"Lifetime" Transmission Fluid Change Dilemma (1 Viewer)

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I purchased a 2005 GX470 a while back with 165k miles. Currently it's sitting at 170k miles and the transmission has mostly felt fine except for cruise control erratically shifting on hills occasionally.

I know these transmissions come with "lifetime fluid" in the sealed units and I assume the fluid has never been changed since the previous owner did all maintenance at a dealership and I see no record of it being done.

Looking around, it seems like there's a belief that if the transmission fluid hasn't been changed for a long time (100k+ miles), then it should NOT be changed since the sludge in it actually helps with not slipping.

Another camp is that no fluid is lifetime and should be changed.

What should I do in this situation? Take the chance on the fluid change or keep driving around with original fluids and wait for the transmission to break?
 
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I think the advice to not change high-mileage fluid may be an old wives tale. Perhaps the reason it may have caused issues for some folks is if the fluid was changed by simply draining the pan through the drain plug and adding new fluid through the dipstick (thereby stirring up sediment in the pan and sending it back through the transmission), rather than doing a full flush where the pan is removed and cleaned.

I changed my fluid at 135K and it was dark but not totally cooked. The right way to do it is a full flush where the pan is dropped, sediment is cleaned out, the filter is cleaned or replaced (I just replaced it because the pan gasket set came with a filter), and all of the old fluid is flushed out and replenished from the transmission cooler behind the grille. This will get 99% of the old fluid out and get the sediment out before any new fluid goes in. I used Valvoline Maxlife ATF (half the cost of Toyota WS fluid and listed as an equivalent) and it's been fine since, but really not shifting noticeably better than it was before I changed it. There was a nice layer of sediment on the bottom of my pan, but not excessively so.

FWIW, I also changed the fluid in a GM4T65-E transaxle (no where near as bulletproof as the Aisin A750F the GX has) at somewhere around 150-170K in this manner. That transmission shifted SO much better with new fluid, it was like a new car. It was still going strong when I sold it at ~210K on the original transmission.
 
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Keep the principle in mind. Tires are designed to last a lifetime... their lifetime. So "lifetime" fluids are based on the "I drive XX miles a year, and this car will last XX years before I trade it in" thought process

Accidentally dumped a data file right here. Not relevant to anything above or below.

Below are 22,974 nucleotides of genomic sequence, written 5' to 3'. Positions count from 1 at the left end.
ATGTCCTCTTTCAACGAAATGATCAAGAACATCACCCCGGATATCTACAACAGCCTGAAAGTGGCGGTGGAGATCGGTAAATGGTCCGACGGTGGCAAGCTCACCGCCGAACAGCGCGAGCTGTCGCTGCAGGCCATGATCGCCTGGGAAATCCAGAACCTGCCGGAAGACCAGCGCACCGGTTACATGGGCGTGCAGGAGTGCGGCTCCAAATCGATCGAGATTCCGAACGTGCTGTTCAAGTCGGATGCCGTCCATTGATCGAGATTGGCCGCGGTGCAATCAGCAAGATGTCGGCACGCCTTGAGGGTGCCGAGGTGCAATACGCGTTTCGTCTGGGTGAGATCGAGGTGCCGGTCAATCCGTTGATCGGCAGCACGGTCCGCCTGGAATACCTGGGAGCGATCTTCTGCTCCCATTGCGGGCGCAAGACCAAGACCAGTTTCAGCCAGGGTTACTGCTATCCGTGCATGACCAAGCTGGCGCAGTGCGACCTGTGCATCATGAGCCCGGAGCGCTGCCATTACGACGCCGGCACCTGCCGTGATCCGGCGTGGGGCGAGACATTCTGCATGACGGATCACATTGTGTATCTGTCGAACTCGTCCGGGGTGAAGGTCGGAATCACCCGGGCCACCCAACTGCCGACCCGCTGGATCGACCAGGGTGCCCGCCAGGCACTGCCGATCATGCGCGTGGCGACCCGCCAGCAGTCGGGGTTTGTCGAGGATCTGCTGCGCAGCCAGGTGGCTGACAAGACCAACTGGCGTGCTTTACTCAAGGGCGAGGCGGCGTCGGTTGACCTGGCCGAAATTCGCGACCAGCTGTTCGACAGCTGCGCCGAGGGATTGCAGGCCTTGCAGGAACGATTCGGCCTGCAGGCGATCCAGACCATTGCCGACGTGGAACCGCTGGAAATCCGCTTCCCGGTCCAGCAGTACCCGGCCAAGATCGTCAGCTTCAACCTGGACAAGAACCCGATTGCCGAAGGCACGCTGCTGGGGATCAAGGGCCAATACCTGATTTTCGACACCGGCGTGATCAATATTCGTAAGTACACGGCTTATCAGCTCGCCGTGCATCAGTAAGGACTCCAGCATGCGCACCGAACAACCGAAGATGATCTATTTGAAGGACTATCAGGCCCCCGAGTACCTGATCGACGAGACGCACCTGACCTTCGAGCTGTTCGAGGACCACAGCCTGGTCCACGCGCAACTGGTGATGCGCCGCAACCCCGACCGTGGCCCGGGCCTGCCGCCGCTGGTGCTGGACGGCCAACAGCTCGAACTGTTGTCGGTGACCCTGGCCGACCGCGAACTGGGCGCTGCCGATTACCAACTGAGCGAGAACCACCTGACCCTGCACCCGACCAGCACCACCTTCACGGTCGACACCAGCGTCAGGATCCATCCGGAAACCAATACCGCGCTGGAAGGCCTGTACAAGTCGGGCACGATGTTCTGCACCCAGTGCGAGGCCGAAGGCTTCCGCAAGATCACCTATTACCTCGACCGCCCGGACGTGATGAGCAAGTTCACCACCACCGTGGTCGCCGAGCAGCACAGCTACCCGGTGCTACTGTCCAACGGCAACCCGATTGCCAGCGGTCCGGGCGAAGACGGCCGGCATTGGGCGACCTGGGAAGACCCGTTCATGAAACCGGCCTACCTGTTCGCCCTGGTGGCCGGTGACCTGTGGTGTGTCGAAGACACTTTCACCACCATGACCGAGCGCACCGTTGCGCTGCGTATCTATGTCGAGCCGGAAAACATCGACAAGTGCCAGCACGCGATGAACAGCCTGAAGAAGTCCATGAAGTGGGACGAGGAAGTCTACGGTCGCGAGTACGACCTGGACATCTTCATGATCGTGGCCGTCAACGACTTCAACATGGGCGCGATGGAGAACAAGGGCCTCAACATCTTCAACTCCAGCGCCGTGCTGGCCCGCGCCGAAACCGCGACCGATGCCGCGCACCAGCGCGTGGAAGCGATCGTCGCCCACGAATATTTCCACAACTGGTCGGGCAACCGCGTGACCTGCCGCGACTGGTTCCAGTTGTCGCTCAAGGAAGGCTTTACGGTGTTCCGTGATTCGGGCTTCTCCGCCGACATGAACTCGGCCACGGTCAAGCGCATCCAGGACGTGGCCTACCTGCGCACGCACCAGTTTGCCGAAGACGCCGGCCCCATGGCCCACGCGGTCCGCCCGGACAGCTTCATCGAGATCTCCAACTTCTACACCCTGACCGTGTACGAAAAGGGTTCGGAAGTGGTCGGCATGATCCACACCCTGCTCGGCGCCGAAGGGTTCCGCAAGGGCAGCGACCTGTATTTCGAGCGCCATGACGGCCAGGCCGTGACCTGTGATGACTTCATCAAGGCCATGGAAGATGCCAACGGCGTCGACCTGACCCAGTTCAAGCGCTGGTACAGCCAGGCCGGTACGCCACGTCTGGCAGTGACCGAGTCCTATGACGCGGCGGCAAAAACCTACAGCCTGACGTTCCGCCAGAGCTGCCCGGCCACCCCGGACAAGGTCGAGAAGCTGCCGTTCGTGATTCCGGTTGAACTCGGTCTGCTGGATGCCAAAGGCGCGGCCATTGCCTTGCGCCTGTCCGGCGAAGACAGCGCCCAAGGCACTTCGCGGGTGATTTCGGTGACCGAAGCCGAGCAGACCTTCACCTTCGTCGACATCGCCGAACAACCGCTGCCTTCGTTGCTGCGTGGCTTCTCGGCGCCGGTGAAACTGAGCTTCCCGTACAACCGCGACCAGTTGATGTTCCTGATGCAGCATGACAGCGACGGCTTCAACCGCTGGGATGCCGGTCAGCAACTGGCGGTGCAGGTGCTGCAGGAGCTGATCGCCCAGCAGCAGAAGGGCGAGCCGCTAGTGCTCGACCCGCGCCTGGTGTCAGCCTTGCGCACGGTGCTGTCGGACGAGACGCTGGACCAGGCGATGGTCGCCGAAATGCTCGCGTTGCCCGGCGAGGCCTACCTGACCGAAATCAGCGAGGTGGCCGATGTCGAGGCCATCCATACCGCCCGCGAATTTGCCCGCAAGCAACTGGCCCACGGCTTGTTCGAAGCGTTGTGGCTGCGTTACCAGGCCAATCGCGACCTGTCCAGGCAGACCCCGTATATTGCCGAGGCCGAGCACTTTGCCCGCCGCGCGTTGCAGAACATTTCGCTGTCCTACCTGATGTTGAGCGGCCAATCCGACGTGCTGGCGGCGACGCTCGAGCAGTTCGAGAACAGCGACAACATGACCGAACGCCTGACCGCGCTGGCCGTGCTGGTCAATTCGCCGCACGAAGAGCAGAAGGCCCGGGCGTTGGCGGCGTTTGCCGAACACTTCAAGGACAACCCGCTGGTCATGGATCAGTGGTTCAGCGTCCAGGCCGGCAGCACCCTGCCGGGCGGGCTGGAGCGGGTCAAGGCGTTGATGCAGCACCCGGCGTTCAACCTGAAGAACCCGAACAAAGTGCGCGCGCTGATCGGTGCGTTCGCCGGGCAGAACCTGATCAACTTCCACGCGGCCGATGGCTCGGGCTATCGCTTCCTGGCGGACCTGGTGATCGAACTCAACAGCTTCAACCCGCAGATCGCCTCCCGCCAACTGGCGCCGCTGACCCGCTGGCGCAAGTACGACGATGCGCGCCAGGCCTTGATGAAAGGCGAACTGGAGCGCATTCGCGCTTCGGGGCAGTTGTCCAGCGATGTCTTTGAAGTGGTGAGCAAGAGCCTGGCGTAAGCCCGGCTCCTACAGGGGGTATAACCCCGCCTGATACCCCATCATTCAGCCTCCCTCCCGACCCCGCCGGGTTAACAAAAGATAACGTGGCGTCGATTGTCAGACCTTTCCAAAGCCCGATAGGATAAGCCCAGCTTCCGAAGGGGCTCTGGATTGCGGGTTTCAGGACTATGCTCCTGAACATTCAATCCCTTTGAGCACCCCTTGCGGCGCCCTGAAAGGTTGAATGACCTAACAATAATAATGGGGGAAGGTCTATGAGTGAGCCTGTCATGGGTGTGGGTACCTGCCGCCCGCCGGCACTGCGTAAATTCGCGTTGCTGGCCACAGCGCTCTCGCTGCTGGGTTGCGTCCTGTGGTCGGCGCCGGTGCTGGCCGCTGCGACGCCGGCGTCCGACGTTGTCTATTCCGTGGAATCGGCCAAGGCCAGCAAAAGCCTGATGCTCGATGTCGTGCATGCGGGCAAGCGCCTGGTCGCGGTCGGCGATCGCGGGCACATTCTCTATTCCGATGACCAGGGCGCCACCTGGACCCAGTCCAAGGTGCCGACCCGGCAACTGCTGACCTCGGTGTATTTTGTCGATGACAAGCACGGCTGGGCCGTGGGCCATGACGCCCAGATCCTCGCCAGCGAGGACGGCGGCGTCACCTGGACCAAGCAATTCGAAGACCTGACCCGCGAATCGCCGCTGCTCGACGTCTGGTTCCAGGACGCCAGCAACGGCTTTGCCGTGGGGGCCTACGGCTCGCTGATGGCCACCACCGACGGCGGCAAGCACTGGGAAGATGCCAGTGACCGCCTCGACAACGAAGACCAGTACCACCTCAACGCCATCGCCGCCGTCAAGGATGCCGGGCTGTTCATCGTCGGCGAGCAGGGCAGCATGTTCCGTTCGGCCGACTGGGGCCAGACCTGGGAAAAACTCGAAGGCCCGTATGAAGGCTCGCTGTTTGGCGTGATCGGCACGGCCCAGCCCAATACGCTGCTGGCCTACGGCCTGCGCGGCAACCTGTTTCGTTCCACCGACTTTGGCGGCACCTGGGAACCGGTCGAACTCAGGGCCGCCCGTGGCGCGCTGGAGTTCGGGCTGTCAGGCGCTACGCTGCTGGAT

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I would get it serviced even if they will just drain it and fill it. Do it every six months to rid of all the old fluid and prolong the life of your transmission.
Lifetime is good until the warranty rans out then it's all on you. ;)
Thats not the best idea. The pan only holds ~4 quarts and the transmission holds ~15 total, so it would take at least 4 changes to get it. And the new fluid would still be contaminated with some of the old. The flush from the cooler is the right way and gets all of the old fluid out plus pan sediment.
 
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It doesn't matter which is a better idea, bottom line is prolonging the life of the transmission. Being a 2005 and only got 170k previous owners probably use it around town or short trips which is not really good for any transmission. I worked for Lexus for a bit before getting into fleet and they did not do any flush they drain and fill it unless there is some problems that the customer would like to diagnose. I worked for Chrysler for 21 years and transmission issues are top of the list problems since the 90's and when they started coming out with vehicles after 2010 with " Lifetime fluid" we all had a good laugh. :rofl:
 
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IMO: After doing 4 drain and fills a few years back on my 460… no regrets it doesn’t have a dipstick, Overfill a little bit..no biggie…get up to check temp and drain it off via the check tube.

Not a AT dipstick fan after experiencing these easy changes.
 
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I just posted a write up on the drain and fill procedure. It really is not that bad to do. It took me a few hours one evening after work and it was good to go.
 

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